Springboks end on a high
September 9, 2006
Fourie Du Preez is congratulated after crossing for South Africa
© Getty Images
South Africa ended their Tri-Nations campaign on a high with an impressive win over Australia at Ellis Park. It took a try by replacement winger Breyton Paulse to seal the game with eight minutes to go. The win meant the Springboks maintained their impressive home record, having lost only two games in three years under coach Jake White.
There were few highlights in a forgettable first half, which saw the teams locked at 3-3, except for a close call when flanker Pierre Spies handed off Rodney Black to spark a move where winger Wynand Olivier was eventually stopped short of the line. Bok fly-half Andre Pretorius put a poor first half behind him to put his side into the lead in the first minute of the second half, but it was soon snuffed out as the Australians scored the first try.
The Boks tried to run out of their own 22-metre area, but conceded a turnover in their danger zone and number eight Wycliff Palu flipped a beauty of an inside pass to put fly-half Stephen Larkham over. Pretorius pulled the Boks back within a point after the Australians were penalised for pulling the line-out down. Pretorius then took his team into the lead with a drop goal in the 52nd minute before the Boks took control. They launched a trademark line-out drive three minutes later, taking the maul up 15 metres before the Wallabies illegally dropped it and conceded the penalty.
In a flash, scrum-half Fourie du Preez tapped and bolted, bouncing out of one tackle and twisting his way through four defenders for the try. Australia pulled themselves back into the game with two penalties off South African mistakes to threaten them briefly, but then the Boks sealed the game with Paulse´s try. Taking an overlap right, the Boks sent full-back JP Pietersen straight down the field, did a one-two with Victor Matfield before being stopped close to the line. From the recycled ball, Paulse twisted and spun through two tackles, reached out and placed the ball over the line to confirm victory.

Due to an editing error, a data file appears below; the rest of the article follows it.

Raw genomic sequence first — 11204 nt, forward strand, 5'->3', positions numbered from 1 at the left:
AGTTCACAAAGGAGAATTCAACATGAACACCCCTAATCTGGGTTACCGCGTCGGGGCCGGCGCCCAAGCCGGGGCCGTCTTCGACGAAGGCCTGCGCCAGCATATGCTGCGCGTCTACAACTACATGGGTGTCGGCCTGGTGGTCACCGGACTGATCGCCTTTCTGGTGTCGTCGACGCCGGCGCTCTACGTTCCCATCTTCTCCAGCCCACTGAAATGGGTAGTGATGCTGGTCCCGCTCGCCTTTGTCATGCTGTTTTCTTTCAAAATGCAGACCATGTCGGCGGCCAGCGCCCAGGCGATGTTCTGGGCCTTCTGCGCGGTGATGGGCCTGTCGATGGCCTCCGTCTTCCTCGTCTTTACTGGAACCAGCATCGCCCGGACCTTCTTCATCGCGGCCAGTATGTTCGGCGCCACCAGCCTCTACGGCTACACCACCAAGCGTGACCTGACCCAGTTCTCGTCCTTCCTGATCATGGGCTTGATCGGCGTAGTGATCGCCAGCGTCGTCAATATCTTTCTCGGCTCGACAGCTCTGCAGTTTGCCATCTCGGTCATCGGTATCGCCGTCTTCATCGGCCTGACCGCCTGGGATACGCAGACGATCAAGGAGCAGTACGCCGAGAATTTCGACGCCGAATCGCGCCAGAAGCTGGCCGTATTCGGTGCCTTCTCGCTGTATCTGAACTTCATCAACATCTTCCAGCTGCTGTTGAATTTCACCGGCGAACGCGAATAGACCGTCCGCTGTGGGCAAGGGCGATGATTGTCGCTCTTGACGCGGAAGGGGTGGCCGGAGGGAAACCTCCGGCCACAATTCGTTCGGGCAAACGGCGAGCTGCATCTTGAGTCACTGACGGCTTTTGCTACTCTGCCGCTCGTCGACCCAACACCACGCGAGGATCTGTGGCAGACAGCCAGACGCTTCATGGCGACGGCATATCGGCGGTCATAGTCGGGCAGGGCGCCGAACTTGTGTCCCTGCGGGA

It's time for those running Welsh rugby to stop trying to prevent its players heading to France and to start planning a future without them, writes Martin Williamson
Paul Eddison explains how the French sold English clubs down the river and why their domestic game will go from strength to strength
'Nothing can prepare you for the noise of the Millennium Stadium though, you just can't hear anything." Tom Hamilton talks to Cory Allen
Following a weekend where Wales suffered more heartbreak against Australia and the Aviva Premiership showed its class, the Monday Maul looks back at some of the key talking points